The ongoing conflicts in Syria, Iraq, Libya and Yemen have helped spiral arms sales upwards to the Middle East, according to a study released Monday by the Stockholm International Peace Research Institute (SIPRI).

The primary beneficiaries were the United States and Russia, whose overall arms exports show a marked increase through 2014, with China lagging behind, according to the latest figures.

Arms sales to Gulf Cooperation Council (GCC) states – Bahrain, Qatar, Saudi Arabia, Kuwait, Oman and the United Arab Emirates (UAE) – increased by 71 per cent from 2005–2009 to 2010–14, accounting for 54 per cent of imports to the Middle East in the latter period.

Saudi Arabia rose to become the second largest importer of major weapons worldwide in 2010–14, increasing the volume of its arms imports four times compared to 2005–2009.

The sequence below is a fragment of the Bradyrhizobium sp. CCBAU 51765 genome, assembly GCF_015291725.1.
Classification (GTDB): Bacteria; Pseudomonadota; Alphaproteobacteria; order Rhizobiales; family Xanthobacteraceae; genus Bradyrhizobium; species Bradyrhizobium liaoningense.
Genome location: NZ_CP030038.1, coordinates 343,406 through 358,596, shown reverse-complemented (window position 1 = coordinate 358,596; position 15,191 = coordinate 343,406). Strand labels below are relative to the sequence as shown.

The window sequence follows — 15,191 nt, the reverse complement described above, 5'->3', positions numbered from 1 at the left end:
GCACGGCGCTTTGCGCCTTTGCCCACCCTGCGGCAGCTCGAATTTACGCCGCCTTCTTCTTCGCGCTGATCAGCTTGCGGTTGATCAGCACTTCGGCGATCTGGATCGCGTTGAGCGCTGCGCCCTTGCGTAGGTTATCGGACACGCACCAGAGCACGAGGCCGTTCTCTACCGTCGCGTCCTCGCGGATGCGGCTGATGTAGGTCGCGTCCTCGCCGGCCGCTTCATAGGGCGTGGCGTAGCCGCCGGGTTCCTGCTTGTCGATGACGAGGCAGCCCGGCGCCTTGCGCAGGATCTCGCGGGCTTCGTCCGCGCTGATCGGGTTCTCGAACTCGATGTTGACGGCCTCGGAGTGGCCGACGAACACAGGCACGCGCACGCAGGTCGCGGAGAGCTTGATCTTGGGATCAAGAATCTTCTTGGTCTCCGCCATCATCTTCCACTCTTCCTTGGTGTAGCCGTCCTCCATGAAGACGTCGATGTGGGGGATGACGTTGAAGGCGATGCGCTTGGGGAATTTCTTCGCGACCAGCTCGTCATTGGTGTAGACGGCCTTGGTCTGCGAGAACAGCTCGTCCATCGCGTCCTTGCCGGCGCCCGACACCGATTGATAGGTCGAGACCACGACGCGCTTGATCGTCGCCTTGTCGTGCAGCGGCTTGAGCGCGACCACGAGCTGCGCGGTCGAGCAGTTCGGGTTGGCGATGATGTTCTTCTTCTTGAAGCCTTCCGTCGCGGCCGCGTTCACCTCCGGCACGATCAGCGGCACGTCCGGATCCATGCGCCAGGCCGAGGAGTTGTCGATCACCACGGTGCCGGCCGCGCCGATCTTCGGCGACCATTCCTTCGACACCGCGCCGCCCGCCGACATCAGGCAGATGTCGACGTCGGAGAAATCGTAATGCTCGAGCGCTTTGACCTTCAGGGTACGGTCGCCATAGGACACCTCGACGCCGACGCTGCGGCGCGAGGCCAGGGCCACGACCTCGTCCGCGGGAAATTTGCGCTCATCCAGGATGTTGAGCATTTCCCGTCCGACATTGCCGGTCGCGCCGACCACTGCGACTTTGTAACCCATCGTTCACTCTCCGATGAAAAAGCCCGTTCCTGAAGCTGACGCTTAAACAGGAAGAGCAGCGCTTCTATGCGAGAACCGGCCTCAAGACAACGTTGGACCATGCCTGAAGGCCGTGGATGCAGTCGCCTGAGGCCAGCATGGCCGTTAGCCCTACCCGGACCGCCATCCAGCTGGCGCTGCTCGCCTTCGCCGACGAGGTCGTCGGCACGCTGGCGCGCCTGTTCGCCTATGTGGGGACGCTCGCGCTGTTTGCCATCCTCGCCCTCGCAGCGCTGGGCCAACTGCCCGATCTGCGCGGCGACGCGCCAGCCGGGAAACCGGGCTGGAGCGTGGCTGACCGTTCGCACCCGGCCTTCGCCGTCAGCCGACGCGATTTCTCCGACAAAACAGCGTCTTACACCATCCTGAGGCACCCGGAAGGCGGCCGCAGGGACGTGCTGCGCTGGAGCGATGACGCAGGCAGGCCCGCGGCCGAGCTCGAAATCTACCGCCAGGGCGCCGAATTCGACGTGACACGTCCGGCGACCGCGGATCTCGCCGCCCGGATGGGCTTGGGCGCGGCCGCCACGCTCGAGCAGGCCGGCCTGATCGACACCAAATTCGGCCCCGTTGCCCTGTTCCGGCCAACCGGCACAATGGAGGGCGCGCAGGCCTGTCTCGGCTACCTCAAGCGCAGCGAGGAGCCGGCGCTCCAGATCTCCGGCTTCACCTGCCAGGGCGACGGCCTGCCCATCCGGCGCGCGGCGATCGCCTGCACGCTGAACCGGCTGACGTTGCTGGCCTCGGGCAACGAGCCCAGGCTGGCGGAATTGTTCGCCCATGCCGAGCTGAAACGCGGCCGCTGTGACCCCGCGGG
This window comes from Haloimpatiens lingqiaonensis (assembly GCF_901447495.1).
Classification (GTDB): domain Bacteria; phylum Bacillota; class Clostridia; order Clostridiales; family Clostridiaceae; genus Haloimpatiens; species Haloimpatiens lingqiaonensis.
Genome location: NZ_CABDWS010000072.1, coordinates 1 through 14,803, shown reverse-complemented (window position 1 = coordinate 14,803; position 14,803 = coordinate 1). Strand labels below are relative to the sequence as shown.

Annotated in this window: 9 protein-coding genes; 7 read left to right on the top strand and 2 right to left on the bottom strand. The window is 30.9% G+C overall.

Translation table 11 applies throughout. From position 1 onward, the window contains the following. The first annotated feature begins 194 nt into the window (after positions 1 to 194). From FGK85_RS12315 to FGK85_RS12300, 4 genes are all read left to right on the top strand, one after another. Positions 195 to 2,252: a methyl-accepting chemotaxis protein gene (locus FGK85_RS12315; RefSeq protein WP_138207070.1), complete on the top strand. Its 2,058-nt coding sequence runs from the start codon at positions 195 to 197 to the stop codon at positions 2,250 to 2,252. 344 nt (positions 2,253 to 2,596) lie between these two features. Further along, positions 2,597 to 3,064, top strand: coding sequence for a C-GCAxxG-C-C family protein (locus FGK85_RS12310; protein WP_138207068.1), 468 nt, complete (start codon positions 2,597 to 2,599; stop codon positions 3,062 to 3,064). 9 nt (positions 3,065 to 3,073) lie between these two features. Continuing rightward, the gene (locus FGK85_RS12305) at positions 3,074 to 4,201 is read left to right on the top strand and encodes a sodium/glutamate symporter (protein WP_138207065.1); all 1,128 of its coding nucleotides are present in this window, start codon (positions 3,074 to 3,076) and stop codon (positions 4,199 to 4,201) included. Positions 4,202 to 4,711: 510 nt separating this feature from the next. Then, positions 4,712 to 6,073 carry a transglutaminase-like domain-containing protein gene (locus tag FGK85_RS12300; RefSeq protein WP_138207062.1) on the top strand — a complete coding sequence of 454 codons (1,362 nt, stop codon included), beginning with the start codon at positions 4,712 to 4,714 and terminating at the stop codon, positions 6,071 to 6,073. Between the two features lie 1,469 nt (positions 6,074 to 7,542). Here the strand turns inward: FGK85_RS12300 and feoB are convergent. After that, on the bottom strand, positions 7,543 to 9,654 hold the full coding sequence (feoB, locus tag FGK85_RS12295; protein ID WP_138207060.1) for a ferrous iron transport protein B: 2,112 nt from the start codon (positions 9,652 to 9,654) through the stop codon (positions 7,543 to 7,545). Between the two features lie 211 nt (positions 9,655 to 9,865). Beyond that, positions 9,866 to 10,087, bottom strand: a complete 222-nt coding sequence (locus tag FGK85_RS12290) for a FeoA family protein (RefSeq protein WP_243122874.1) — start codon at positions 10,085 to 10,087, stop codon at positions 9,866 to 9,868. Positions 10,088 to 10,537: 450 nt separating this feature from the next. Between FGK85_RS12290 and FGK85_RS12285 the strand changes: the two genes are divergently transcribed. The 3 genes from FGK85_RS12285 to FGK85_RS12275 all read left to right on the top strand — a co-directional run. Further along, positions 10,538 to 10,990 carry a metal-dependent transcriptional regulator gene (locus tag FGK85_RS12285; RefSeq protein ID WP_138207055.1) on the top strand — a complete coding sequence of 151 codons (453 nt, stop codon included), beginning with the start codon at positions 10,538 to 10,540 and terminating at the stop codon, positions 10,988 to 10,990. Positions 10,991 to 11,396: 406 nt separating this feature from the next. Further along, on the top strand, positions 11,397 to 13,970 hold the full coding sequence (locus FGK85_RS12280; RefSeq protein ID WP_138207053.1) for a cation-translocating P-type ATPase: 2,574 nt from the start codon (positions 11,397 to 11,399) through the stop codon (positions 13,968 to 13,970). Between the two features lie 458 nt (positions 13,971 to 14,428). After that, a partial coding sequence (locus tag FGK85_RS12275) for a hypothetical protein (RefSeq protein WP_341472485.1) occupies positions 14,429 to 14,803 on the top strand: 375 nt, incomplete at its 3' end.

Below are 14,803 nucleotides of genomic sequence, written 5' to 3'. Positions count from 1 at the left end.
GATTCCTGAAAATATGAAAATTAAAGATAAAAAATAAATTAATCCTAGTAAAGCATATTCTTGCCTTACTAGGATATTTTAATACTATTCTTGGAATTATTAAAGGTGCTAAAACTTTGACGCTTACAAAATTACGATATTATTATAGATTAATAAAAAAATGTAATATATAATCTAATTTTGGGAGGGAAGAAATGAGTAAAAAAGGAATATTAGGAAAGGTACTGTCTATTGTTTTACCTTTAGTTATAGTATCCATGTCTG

Several of the GCC states, specifically Saudi Arabia, UAE and Qatar, are significant suppliers of weapons, mostly unofficial and clandestine, to some of the warring factions in Syria, Libya, Iraq and Yemen.

Pieter Wezeman, senior researcher at SIPRI’s Arms and Military Expenditure Programme, said GCC states have rapidly expanded and modernised their militaries – primarily with arms from the United States and Europe.

“The GCC states, along with Egypt, Iraq, Israel and Turkey in the wider Middle East, are scheduled to receive further large orders of major arms in the coming years,” he added.

Dr. Natalie J. Goldring, a senior fellow with the Security Studies Programme in the Edmund A. Walsh School of Foreign Service at Georgetown University, told IPS the ongoing conflicts in the

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